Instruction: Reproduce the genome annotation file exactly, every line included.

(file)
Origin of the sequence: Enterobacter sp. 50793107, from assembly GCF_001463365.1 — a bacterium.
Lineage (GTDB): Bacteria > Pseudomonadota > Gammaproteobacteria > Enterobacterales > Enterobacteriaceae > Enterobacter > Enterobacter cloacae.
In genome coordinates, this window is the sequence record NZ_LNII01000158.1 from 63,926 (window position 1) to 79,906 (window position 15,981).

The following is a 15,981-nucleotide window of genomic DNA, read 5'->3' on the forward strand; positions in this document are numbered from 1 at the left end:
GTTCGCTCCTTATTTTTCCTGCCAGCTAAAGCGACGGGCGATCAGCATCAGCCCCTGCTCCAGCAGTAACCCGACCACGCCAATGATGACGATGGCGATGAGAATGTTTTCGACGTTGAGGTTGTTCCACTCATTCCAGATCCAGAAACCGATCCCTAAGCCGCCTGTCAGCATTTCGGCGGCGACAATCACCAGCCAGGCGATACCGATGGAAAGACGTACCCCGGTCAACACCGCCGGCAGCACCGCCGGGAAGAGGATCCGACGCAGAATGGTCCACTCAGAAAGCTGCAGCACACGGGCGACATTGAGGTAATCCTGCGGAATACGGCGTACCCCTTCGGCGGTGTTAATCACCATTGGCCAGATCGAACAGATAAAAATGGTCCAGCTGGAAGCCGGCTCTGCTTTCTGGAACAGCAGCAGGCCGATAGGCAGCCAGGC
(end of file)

Origin of the sequence: Enterobacter sp. 50793107, from assembly GCF_001463365.1 — a bacterium.
Lineage (GTDB): Bacteria > Pseudomonadota > Gammaproteobacteria > Enterobacterales > Enterobacteriaceae > Enterobacter > Enterobacter cloacae.
In genome coordinates, this window is the sequence record NZ_LNII01000158.1 from 63,926 (window position 1) to 79,906 (window position 15,981).

The following is a 15,981-nucleotide window of genomic DNA, read 5'->3' on the forward strand; positions in this document are numbered from 1 at the left end:
GTTCGCTCCTTATTTTTCCTGCCAGCTAAAGCGACGGGCGATCAGCATCAGCCCCTGCTCCAGCAGTAACCCGACCACGCCAATGATGACGATGGCGATGAGAATGTTTTCGACGTTGAGGTTGTTCCACTCATTCCAGATCCAGAAACCGATCCCTAAGCCGCCTGTCAGCATTTCGGCGGCGACAATCACCAGCCAGGCGATACCGATGGAAAGACGTACCCCGGTCAACACCGCCGGCAGCACCGCCGGGAAGAGGATCCGACGCAGAATGGTCCACTCAGAAAGCTGCAGCACACGGGCGACATTGAGGTAATCCTGCGGAATACGGCGTACCCCTTCGGCGGTGTTAATCACCATTGGCCAGATCGAACAGATAAAAATGGTCCAGCTGGAAGCCGGCTCTGCTTTCTGGAACAGCAGCAGGCCGATAGGCAGCCAGGC